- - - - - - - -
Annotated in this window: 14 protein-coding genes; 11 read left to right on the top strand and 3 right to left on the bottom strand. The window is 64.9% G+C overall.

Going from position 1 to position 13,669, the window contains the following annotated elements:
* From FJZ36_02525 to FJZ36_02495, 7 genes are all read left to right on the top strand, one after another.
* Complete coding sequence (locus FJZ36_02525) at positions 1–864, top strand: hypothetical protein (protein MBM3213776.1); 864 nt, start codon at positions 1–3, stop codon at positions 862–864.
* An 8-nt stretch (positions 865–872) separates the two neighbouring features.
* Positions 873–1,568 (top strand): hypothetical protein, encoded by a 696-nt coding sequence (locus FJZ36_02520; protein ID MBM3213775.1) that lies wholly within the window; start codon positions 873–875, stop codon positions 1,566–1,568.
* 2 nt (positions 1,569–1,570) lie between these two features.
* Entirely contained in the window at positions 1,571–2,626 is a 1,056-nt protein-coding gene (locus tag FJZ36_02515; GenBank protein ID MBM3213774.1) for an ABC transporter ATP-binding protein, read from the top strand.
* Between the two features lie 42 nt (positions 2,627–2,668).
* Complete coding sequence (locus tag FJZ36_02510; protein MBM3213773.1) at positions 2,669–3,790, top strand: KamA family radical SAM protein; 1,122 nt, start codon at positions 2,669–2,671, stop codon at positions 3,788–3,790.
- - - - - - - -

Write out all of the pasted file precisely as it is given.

Annotated in this window: 14 protein-coding genes; 11 read left to right on the top strand and 3 right to left on the bottom strand. The window is 64.9% G+C overall.

Going from position 1 to position 13,669, the window contains the following annotated elements:
* From FJZ36_02525 to FJZ36_02495, 7 genes are all read left to right on the top strand, one after another.
* Complete coding sequence (locus FJZ36_02525) at positions 1–864, top strand: hypothetical protein (protein MBM3213776.1); 864 nt, start codon at positions 1–3, stop codon at positions 862–864.
* An 8-nt stretch (positions 865–872) separates the two neighbouring features.
* Positions 873–1,568 (top strand): hypothetical protein, encoded by a 696-nt coding sequence (locus FJZ36_02520; protein ID MBM3213775.1) that lies wholly within the window; start codon positions 873–875, stop codon positions 1,566–1,568.
* 2 nt (positions 1,569–1,570) lie between these two features.
* Entirely contained in the window at positions 1,571–2,626 is a 1,056-nt protein-coding gene (locus tag FJZ36_02515; GenBank protein ID MBM3213774.1) for an ABC transporter ATP-binding protein, read from the top strand.
* Between the two features lie 42 nt (positions 2,627–2,668).
* Complete coding sequence (locus tag FJZ36_02510; protein MBM3213773.1) at positions 2,669–3,790, top strand: KamA family radical SAM protein; 1,122 nt, start codon at positions 2,669–2,671, stop codon at positions 3,788–3,790.